Cancer symptoms vary depending on many factors, such as the cancer type, stage, size and location. The early stages of cancer may not produce noticeable symptoms. As the disease progresses, symptoms often become more apparent.
Some general symptoms of cancer include: -Fatigue
-Unexplained weight loss/gain
-Change in appetite
Many symptoms share characteristics of other, non-cancerous conditions. If you experience any persistent symptoms or other changes in your health, it’s important to see a doctor as soon as possible.
It is not uncommon for men with ED to feel angry, frustrated, sad, or even unsure of them self. Such feelings, if not dealt with, can eventually lead to depression.
Depression that accompanies ED is treatable. The first step in overcoming depression is to be honest with yourself, your partner, and your doctor. After depression has been brought out into the open, coping with it will be easier and less stressful. Recognizing Depression- Depression is an illness marked by persistent sadness, feelings of hopelessness, and a pessimistic outlook.
The most common symptoms of depression include: -Low self-esteem -Loss of interest in formerly pleasurable activities -Fatigue -Changes in appetite -Sleep disturbances
Depression affects the way one feels about oneself and the way one thinks about life. People who are depressed cannot simply “pull themselves together” and get better. Without treatment, symptoms of depression can last indefinitely. Appropriate treatment, however, can help most people who suffer from depression get back on track.
Multiple sclerosis (MS) is a potentially debilitating disease in which your body’s immune system eats away at the protective sheath (myelin) that covers your nerves. Damage to myelin causes interference in the communication between your brain, spinal cord and other areas of your body. This condition may result in deterioration of the nerves themselves, a process that’s not reversible. Multiple sclerosis has no cure. However, treatments may help treat MS attacks, manage symptoms and reduce progress of the disease.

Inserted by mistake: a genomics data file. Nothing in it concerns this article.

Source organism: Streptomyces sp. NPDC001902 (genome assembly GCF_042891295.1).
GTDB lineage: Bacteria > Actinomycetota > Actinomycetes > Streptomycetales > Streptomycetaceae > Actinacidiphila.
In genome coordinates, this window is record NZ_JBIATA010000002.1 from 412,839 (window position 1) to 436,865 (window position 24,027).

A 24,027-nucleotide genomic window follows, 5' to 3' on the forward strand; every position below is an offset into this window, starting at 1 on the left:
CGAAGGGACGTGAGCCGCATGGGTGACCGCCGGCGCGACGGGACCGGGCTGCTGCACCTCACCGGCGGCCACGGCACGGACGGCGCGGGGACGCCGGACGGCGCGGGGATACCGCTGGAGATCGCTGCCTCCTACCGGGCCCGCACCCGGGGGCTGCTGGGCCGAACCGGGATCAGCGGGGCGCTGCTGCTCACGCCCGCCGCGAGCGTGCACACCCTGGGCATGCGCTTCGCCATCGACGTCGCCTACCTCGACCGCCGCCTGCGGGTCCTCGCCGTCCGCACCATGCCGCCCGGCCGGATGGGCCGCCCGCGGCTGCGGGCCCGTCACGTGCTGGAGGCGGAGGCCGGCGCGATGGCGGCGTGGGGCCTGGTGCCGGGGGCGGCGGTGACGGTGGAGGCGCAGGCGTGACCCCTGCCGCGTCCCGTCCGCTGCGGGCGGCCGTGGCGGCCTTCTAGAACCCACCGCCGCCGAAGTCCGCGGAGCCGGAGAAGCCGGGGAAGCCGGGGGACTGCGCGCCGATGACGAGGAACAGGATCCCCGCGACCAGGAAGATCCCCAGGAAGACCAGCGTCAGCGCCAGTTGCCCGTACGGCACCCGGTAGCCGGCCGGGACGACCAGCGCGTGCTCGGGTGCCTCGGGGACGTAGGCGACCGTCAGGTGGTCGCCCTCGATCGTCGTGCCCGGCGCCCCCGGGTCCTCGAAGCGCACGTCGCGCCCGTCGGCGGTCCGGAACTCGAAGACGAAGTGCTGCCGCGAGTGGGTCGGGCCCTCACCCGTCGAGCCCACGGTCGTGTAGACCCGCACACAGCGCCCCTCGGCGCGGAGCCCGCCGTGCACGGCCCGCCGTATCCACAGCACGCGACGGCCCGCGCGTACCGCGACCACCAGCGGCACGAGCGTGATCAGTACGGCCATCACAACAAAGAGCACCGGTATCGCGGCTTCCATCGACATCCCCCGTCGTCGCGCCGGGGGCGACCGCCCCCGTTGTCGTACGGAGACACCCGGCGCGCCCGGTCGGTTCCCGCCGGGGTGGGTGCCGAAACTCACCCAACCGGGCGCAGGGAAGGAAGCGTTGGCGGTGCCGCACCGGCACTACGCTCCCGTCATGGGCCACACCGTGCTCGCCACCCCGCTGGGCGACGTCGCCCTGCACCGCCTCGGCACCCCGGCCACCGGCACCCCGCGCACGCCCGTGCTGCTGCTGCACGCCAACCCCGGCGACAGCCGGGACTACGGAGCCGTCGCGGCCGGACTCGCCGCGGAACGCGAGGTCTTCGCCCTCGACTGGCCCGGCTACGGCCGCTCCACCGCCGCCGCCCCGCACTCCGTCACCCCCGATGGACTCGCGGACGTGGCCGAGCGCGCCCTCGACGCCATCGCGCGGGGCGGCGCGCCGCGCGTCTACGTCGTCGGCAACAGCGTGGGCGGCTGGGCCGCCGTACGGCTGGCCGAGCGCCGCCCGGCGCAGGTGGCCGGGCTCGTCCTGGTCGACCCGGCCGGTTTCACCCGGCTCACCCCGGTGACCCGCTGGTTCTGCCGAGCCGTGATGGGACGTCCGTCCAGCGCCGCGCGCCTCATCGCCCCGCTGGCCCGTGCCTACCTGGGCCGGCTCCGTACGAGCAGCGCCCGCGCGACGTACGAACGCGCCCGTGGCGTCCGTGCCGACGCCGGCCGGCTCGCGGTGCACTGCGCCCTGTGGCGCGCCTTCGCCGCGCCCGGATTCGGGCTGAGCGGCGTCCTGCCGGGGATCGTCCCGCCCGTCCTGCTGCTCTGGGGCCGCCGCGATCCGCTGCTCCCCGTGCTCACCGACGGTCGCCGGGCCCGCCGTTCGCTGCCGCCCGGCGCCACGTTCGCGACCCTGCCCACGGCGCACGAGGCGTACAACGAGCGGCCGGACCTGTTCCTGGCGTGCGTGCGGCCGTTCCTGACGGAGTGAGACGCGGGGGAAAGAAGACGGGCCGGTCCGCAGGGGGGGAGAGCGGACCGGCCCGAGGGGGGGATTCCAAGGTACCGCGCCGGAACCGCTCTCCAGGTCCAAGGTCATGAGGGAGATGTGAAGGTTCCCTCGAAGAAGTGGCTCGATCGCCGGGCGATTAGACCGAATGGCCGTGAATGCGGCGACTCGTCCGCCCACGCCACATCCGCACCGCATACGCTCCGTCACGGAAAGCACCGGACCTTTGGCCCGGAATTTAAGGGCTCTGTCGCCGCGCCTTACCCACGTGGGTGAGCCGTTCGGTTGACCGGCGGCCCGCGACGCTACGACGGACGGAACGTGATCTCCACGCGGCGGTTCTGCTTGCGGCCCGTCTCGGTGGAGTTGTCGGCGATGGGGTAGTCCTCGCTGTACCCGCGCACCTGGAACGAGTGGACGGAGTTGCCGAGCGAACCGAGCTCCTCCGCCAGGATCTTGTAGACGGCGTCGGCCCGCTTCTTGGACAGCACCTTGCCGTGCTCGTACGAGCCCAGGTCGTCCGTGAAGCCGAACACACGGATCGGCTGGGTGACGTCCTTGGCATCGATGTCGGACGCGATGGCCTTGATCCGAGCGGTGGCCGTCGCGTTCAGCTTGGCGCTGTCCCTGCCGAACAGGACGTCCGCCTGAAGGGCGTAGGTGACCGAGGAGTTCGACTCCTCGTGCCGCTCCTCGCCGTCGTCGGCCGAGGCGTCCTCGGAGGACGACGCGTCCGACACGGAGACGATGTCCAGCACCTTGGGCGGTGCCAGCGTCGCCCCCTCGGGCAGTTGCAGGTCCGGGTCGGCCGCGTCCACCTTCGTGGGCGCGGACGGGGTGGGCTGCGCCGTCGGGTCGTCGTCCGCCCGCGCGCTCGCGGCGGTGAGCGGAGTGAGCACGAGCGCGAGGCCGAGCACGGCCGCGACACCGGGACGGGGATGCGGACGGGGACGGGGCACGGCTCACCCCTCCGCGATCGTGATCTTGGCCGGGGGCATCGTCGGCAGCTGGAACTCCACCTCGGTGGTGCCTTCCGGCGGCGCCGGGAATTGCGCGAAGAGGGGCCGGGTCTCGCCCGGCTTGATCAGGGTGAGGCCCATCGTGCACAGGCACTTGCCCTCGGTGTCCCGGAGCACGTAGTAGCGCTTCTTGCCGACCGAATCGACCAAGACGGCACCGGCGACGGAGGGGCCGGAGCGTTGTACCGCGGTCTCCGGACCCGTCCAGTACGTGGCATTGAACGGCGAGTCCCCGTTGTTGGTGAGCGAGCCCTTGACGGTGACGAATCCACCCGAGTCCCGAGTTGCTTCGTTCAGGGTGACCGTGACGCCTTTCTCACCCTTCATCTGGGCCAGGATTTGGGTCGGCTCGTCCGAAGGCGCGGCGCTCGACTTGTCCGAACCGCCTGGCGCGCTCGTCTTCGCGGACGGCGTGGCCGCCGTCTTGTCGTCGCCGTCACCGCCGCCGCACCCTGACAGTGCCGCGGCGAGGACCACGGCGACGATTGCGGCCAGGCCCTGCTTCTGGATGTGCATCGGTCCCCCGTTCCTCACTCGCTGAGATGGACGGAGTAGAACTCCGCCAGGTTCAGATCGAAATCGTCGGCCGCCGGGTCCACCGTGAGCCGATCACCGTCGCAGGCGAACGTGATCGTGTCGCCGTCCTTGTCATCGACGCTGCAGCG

Symptoms of multiple sclerosis vary, depending on the location of affected nerve fibers. Multiple sclerosis symptoms may include: -Numbness or weakness in one or more limbs -Partial or complete loss of central vision, usually in one eye, often with pain during eye movement (optic neuritis)
-Double vision or blurring of vision -Tingling or pain in parts of your body -Electric-shock sensations that occur with certain head movements -Tremor, lack of coordination or unsteady gait -Slurred speech -Fatigue -Dizziness
Heat sensitivity is common in people with multiple sclerosis. Small increases in body temperature can trigger or worsen multiple sclerosis symptoms. Some people have a benign form of multiple sclerosis. In this form of the disease, the condition remains stable and often doesn’t progress to serious forms of MS after the initial attack. Video: Autonomic Nervous System